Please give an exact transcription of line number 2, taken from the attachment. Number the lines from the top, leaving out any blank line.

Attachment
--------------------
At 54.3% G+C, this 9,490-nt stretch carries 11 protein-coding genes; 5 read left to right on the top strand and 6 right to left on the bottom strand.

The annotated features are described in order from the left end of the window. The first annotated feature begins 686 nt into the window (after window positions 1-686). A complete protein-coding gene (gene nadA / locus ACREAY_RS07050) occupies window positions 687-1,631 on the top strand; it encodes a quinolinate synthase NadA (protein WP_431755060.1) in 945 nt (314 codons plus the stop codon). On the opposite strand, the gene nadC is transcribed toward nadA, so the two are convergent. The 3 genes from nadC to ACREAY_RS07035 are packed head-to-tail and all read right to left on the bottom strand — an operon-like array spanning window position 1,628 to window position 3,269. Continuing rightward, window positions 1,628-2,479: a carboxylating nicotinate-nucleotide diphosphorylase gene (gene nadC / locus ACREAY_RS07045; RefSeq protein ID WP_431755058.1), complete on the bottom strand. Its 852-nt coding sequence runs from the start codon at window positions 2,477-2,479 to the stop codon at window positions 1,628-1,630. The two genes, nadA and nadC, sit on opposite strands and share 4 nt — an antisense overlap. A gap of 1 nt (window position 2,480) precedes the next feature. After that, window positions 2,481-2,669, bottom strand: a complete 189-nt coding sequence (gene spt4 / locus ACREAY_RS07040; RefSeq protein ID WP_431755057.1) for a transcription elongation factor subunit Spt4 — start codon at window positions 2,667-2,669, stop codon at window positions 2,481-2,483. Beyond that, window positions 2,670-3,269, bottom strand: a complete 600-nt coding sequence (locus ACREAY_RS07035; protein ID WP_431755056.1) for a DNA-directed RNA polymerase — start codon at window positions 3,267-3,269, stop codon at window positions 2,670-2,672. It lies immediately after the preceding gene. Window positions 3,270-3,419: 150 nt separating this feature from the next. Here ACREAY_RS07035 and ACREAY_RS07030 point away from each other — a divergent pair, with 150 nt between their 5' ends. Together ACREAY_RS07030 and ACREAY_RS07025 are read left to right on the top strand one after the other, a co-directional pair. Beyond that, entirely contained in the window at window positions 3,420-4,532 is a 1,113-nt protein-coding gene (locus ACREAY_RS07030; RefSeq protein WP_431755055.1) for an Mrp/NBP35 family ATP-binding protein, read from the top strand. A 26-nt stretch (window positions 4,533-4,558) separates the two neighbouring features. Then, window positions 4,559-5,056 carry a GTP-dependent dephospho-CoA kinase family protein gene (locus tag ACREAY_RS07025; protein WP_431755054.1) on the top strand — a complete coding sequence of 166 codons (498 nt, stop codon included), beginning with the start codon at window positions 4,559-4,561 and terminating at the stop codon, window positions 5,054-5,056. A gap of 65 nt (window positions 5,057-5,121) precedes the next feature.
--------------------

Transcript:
The annotated features are described in order from the left end of the window. The first annotated feature begins 686 nt into the window (after window positions 1-686). A complete protein-coding gene (gene nadA / locus ACREAY_RS07050) occupies window positions 687-1,631 on the top strand; it encodes a quinolinate synthase NadA (protein WP_431755060.1) in 945 nt (314 codons plus the stop codon). On the opposite strand, the gene nadC is transcribed toward nadA, so the two are convergent. The 3 genes from nadC to ACREAY_RS07035 are packed head-to-tail and all read right to left on the bottom strand — an operon-like array spanning window position 1,628 to window position 3,269. Continuing rightward, window positions 1,628-2,479: a carboxylating nicotinate-nucleotide diphosphorylase gene (gene nadC / locus ACREAY_RS07045; RefSeq protein ID WP_431755058.1), complete on the bottom strand. Its 852-nt coding sequence runs from the start codon at window positions 2,477-2,479 to the stop codon at window positions 1,628-1,630. The two genes, nadA and nadC, sit on opposite strands and share 4 nt — an antisense overlap. A gap of 1 nt (window position 2,480) precedes the next feature. After that, window positions 2,481-2,669, bottom strand: a complete 189-nt coding sequence (gene spt4 / locus ACREAY_RS07040; RefSeq protein ID WP_431755057.1) for a transcription elongation factor subunit Spt4 — start codon at window positions 2,667-2,669, stop codon at window positions 2,481-2,483. Beyond that, window positions 2,670-3,269, bottom strand: a complete 600-nt coding sequence (locus ACREAY_RS07035; protein ID WP_431755056.1) for a DNA-directed RNA polymerase — start codon at window positions 3,267-3,269, stop codon at window positions 2,670-2,672. It lies immediately after the preceding gene. Window positions 3,270-3,419: 150 nt separating this feature from the next. Here ACREAY_RS07035 and ACREAY_RS07030 point away from each other — a divergent pair, with 150 nt between their 5' ends. Together ACREAY_RS07030 and ACREAY_RS07025 are read left to right on the top strand one after the other, a co-directional pair. Beyond that, entirely contained in the window at window positions 3,420-4,532 is a 1,113-nt protein-coding gene (locus ACREAY_RS07030; RefSeq protein WP_431755055.1) for an Mrp/NBP35 family ATP-binding protein, read from the top strand. A 26-nt stretch (window positions 4,533-4,558) separates the two neighbouring features. Then, window positions 4,559-5,056 carry a GTP-dependent dephospho-CoA kinase family protein gene (locus tag ACREAY_RS07025; protein WP_431755054.1) on the top strand — a complete coding sequence of 166 codons (498 nt, stop codon included), beginning with the start codon at window positions 4,559-4,561 and terminating at the stop codon, window positions 5,054-5,056. A gap of 65 nt (window positions 5,057-5,121) precedes the next feature.